Breast Cancer Doesn’t Run in the Family. Am I Still at Risk?

Breast Cancer Doesn’t Run in the Family. Am I Still at Risk?

Not all breast cancer runs in the family. According to the U.S. National Library of Medicine, “Most cases of breast cancer are not caused by inherited genetic factors. These cancers are associated with somatic mutations in breast cells that are acquired during a person’s lifetime, and they do not cluster in families.”

But if that’s the case, the question is which other factors end up making one prone to breast cancer.

Non-Genetic Causes of Breast Cancer

Since October is Breast Cancer Awareness Month, there is no better time to discuss some of the less-talked-about causes of breast cancer.

Old Age

The risk of breast cancer largely depends on the age factor. An American Cancer Society (ACS) study reveals that most breast cancers are diagnosed in women over the age of 50. Therefore, keep your habits healthy; eat well, sleep well, and exercise regularly.

Early Menstruation and Late Menopause

Early menstrual periods, i.e., before the age of 12 and late menopause, i.e., after 55, expose women to oestrogen and progesterone hormones that control breast development. Prolonged exposure to these hormones can increase the risk of breast cancer.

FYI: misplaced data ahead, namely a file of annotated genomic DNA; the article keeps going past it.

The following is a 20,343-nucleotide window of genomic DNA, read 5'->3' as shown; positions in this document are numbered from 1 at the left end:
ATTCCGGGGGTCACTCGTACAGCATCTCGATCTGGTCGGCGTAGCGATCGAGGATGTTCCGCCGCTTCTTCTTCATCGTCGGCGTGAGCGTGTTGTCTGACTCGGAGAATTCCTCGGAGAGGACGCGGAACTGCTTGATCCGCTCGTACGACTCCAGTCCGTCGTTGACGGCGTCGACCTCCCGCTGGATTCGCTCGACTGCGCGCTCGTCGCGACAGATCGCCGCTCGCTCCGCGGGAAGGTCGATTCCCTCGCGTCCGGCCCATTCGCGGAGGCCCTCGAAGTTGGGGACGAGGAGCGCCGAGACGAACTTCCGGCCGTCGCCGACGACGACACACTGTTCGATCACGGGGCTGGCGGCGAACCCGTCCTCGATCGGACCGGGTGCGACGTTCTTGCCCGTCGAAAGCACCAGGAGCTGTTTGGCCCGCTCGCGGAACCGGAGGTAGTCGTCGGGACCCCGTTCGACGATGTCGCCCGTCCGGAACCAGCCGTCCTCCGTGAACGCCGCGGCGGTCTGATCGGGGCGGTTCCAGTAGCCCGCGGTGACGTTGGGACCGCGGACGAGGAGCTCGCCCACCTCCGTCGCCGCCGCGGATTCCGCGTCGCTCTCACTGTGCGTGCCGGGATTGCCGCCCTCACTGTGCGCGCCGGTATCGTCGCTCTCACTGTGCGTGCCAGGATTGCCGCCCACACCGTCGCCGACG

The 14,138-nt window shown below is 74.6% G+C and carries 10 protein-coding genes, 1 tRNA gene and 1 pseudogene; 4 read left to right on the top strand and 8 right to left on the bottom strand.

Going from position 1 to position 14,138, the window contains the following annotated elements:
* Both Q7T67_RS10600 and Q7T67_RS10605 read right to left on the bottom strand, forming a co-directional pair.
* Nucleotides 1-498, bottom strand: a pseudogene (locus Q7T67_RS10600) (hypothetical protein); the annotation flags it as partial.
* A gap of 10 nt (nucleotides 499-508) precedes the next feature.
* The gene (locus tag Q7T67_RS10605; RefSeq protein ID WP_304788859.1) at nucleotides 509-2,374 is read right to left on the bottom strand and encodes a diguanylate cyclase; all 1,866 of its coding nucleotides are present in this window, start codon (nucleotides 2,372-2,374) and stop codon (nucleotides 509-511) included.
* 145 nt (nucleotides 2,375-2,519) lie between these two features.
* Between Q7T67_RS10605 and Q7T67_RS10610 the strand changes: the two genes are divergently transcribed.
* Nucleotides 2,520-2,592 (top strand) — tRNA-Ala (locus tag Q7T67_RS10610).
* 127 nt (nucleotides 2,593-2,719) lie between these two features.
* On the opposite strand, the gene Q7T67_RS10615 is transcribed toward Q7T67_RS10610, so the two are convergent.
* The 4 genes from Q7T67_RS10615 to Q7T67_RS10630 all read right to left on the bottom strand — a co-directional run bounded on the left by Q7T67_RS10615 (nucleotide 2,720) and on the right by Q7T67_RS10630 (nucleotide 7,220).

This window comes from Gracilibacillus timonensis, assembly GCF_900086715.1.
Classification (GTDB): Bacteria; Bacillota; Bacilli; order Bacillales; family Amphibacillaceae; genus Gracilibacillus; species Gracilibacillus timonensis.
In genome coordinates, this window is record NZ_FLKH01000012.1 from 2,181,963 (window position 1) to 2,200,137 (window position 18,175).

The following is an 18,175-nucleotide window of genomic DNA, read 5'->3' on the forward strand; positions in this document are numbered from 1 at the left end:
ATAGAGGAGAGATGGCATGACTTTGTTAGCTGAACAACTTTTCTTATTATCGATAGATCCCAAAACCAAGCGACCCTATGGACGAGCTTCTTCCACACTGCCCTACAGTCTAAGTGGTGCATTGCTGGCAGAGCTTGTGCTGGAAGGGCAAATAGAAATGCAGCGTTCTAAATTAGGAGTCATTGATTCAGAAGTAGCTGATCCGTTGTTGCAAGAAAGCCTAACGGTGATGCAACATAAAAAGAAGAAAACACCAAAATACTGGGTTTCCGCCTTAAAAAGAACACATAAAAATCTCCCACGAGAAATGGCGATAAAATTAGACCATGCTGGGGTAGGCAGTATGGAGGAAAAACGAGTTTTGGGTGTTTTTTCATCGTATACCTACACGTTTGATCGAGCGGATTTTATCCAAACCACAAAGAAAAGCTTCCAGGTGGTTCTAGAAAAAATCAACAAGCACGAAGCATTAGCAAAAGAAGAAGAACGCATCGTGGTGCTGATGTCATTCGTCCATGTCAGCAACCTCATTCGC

Dense Breasts

This is something your doctor will confirm for you, but dense are breasts with a higher proportion of glandular breast tissue as compared to fatty tissue. This becomes a problem primarily because they make it hard for tumours to be visible on a mammogram. Whereas, against cancer, early detection is a big help.

Exposure to Radiation Therapy

Women exposed to radiation therapy, especially in the chest area before the age of 30, may develop breast cancer later on.

A British Journal of Cancer (BJC) research highlights that prolonged exposure to ionising radiation at a young age can increase the risk of breast cancer among women. However, radiation in small amounts during a mammogram is nothing to worry about.

Personal History of Breast Cancer

A fight with breast cancer is a continuous one. As hard as it is, if you have fought it and won, you must not cease getting yourself regularly examined, as cancer has a great chance of returning.

Non-cancerous diseases like hyperplasia or lobular carcinoma, too, can lead to breast cancer. Therefore, if you have had them, stay heightened.

As a rule of thumb, follow healthy practices in life to avoid getting breast cancer. That means no tobacco, eating healthy, exercising regularly, doing breast self-exam at least once every month, and visiting your doctor immediately upon encountering an anomaly.

For healthcare assistance at home, give Annie’s Place a call.